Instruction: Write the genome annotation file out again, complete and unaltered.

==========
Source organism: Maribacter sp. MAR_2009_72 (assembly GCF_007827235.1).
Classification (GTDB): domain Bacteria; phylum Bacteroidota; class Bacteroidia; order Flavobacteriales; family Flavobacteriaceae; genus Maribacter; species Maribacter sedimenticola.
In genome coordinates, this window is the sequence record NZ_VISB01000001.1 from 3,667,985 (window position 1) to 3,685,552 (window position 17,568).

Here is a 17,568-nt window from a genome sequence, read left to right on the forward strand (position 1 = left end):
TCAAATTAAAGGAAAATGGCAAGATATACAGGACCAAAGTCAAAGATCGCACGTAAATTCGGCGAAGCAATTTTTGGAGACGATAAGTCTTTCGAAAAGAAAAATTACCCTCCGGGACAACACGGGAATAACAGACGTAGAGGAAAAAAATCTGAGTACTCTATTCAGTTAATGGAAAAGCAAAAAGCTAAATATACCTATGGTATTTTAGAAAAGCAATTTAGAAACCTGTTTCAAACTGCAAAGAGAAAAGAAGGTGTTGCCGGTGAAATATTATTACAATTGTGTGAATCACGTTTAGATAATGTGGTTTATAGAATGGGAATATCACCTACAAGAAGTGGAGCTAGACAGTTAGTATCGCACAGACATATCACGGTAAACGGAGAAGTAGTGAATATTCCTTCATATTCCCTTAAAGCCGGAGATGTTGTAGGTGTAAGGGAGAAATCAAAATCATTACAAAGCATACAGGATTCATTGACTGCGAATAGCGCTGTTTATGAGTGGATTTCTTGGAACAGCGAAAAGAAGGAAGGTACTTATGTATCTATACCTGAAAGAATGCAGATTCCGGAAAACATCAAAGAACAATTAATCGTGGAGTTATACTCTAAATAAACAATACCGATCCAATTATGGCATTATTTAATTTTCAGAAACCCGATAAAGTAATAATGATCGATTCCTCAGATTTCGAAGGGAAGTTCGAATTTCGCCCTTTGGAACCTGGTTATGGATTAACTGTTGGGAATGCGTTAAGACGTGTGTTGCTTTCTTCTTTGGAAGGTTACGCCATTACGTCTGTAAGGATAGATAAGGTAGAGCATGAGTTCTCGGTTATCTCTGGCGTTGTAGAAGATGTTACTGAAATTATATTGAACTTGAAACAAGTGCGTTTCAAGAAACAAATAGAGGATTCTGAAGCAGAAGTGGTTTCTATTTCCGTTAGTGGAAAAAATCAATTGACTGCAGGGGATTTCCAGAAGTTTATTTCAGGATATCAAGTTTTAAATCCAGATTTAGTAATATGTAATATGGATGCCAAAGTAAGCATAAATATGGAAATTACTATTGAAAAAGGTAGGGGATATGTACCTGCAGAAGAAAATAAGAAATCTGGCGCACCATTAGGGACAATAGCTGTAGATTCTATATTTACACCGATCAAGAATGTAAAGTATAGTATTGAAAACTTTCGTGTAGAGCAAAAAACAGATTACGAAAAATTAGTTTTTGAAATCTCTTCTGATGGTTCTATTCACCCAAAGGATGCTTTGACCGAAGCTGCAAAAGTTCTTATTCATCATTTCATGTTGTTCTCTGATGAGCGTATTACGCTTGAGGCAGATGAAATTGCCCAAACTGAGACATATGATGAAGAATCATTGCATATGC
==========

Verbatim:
Source organism: Maribacter sp. MAR_2009_72 (assembly GCF_007827235.1).
Classification (GTDB): domain Bacteria; phylum Bacteroidota; class Bacteroidia; order Flavobacteriales; family Flavobacteriaceae; genus Maribacter; species Maribacter sedimenticola.
In genome coordinates, this window is the sequence record NZ_VISB01000001.1 from 3,667,985 (window position 1) to 3,685,552 (window position 17,568).

Here is a 17,568-nt window from a genome sequence, read left to right on the forward strand (position 1 = left end):
TCAAATTAAAGGAAAATGGCAAGATATACAGGACCAAAGTCAAAGATCGCACGTAAATTCGGCGAAGCAATTTTTGGAGACGATAAGTCTTTCGAAAAGAAAAATTACCCTCCGGGACAACACGGGAATAACAGACGTAGAGGAAAAAAATCTGAGTACTCTATTCAGTTAATGGAAAAGCAAAAAGCTAAATATACCTATGGTATTTTAGAAAAGCAATTTAGAAACCTGTTTCAAACTGCAAAGAGAAAAGAAGGTGTTGCCGGTGAAATATTATTACAATTGTGTGAATCACGTTTAGATAATGTGGTTTATAGAATGGGAATATCACCTACAAGAAGTGGAGCTAGACAGTTAGTATCGCACAGACATATCACGGTAAACGGAGAAGTAGTGAATATTCCTTCATATTCCCTTAAAGCCGGAGATGTTGTAGGTGTAAGGGAGAAATCAAAATCATTACAAAGCATACAGGATTCATTGACTGCGAATAGCGCTGTTTATGAGTGGATTTCTTGGAACAGCGAAAAGAAGGAAGGTACTTATGTATCTATACCTGAAAGAATGCAGATTCCGGAAAACATCAAAGAACAATTAATCGTGGAGTTATACTCTAAATAAACAATACCGATCCAATTATGGCATTATTTAATTTTCAGAAACCCGATAAAGTAATAATGATCGATTCCTCAGATTTCGAAGGGAAGTTCGAATTTCGCCCTTTGGAACCTGGTTATGGATTAACTGTTGGGAATGCGTTAAGACGTGTGTTGCTTTCTTCTTTGGAAGGTTACGCCATTACGTCTGTAAGGATAGATAAGGTAGAGCATGAGTTCTCGGTTATCTCTGGCGTTGTAGAAGATGTTACTGAAATTATATTGAACTTGAAACAAGTGCGTTTCAAGAAACAAATAGAGGATTCTGAAGCAGAAGTGGTTTCTATTTCCGTTAGTGGAAAAAATCAATTGACTGCAGGGGATTTCCAGAAGTTTATTTCAGGATATCAAGTTTTAAATCCAGATTTAGTAATATGTAATATGGATGCCAAAGTAAGCATAAATATGGAAATTACTATTGAAAAAGGTAGGGGATATGTACCTGCAGAAGAAAATAAGAAATCTGGCGCACCATTAGGGACAATAGCTGTAGATTCTATATTTACACCGATCAAGAATGTAAAGTATAGTATTGAAAACTTTCGTGTAGAGCAAAAAACAGATTACGAAAAATTAGTTTTTGAAATCTCTTCTGATGGTTCTATTCACCCAAAGGATGCTTTGACCGAAGCTGCAAAAGTTCTTATTCATCATTTCATGTTGTTCTCTGATGAGCGTATTACGCTTGAGGCAGATGAAATTGCCCAAACTGAGACATATGATGAAGAATCATTGCATATGC